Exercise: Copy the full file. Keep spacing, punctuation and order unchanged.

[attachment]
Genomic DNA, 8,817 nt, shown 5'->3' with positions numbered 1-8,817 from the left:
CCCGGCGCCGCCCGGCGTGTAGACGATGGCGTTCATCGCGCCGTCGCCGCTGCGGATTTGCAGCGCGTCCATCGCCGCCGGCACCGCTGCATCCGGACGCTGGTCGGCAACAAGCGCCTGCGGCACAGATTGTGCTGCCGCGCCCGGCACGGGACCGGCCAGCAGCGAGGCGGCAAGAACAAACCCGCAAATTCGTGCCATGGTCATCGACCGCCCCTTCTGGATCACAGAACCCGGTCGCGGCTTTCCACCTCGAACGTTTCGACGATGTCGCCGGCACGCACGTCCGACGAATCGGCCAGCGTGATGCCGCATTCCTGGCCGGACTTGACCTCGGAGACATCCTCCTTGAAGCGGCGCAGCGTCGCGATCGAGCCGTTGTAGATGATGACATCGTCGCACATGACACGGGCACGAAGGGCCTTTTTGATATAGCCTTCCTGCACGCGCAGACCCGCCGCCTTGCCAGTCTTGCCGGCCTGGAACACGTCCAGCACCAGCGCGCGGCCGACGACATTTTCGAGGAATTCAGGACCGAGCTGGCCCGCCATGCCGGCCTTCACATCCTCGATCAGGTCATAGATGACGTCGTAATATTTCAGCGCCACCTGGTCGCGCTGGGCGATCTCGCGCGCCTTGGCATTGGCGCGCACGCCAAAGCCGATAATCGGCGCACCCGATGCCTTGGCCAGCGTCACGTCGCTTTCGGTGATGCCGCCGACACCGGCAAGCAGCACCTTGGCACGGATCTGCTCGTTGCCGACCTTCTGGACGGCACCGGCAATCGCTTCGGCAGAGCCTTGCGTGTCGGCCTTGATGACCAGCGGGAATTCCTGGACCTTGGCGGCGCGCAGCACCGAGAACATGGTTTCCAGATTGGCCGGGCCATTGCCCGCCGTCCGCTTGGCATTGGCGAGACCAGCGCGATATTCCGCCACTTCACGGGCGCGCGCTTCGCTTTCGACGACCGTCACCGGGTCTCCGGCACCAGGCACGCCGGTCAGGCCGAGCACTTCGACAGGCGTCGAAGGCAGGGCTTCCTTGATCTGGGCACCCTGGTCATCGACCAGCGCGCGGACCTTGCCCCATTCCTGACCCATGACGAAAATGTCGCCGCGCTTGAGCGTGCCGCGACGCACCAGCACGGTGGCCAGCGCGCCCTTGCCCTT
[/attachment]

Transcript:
Genomic DNA, 8,817 nt, shown 5'->3' with positions numbered 1-8,817 from the left:
CCCGGCGCCGCCCGGCGTGTAGACGATGGCGTTCATCGCGCCGTCGCCGCTGCGGATTTGCAGCGCGTCCATCGCCGCCGGCACCGCTGCATCCGGACGCTGGTCGGCAACAAGCGCCTGCGGCACAGATTGTGCTGCCGCGCCCGGCACGGGACCGGCCAGCAGCGAGGCGGCAAGAACAAACCCGCAAATTCGTGCCATGGTCATCGACCGCCCCTTCTGGATCACAGAACCCGGTCGCGGCTTTCCACCTCGAACGTTTCGACGATGTCGCCGGCACGCACGTCCGACGAATCGGCCAGCGTGATGCCGCATTCCTGGCCGGACTTGACCTCGGAGACATCCTCCTTGAAGCGGCGCAGCGTCGCGATCGAGCCGTTGTAGATGATGACATCGTCGCACATGACACGGGCACGAAGGGCCTTTTTGATATAGCCTTCCTGCACGCGCAGACCCGCCGCCTTGCCAGTCTTGCCGGCCTGGAACACGTCCAGCACCAGCGCGCGGCCGACGACATTTTCGAGGAATTCAGGACCGAGCTGGCCCGCCATGCCGGCCTTCACATCCTCGATCAGGTCATAGATGACGTCGTAATATTTCAGCGCCACCTGGTCGCGCTGGGCGATCTCGCGCGCCTTGGCATTGGCGCGCACGCCAAAGCCGATAATCGGCGCACCCGATGCCTTGGCCAGCGTCACGTCGCTTTCGGTGATGCCGCCGACACCGGCAAGCAGCACCTTGGCACGGATCTGCTCGTTGCCGACCTTCTGGACGGCACCGGCAATCGCTTCGGCAGAGCCTTGCGTGTCGGCCTTGATGACCAGCGGGAATTCCTGGACCTTGGCGGCGCGCAGCACCGAGAACATGGTTTCCAGATTGGCCGGGCCATTGCCCGCCGTCCGCTTGGCATTGGCGAGACCAGCGCGATATTCCGCCACTTCACGGGCGCGCGCTTCGCTTTCGACGACCGTCACCGGGTCTCCGGCACCAGGCACGCCGGTCAGGCCGAGCACTTCGACAGGCGTCGAAGGCAGGGCTTCCTTGATCTGGGCACCCTGGTCATCGACCAGCGCGCGGACCTTGCCCCATTCCTGACCCATGACGAAAATGTCGCCGCGCTTGAGCGTGCCGCGACGCACCAGCACGGTGGCCAGCGCGCCCTTGCCCTT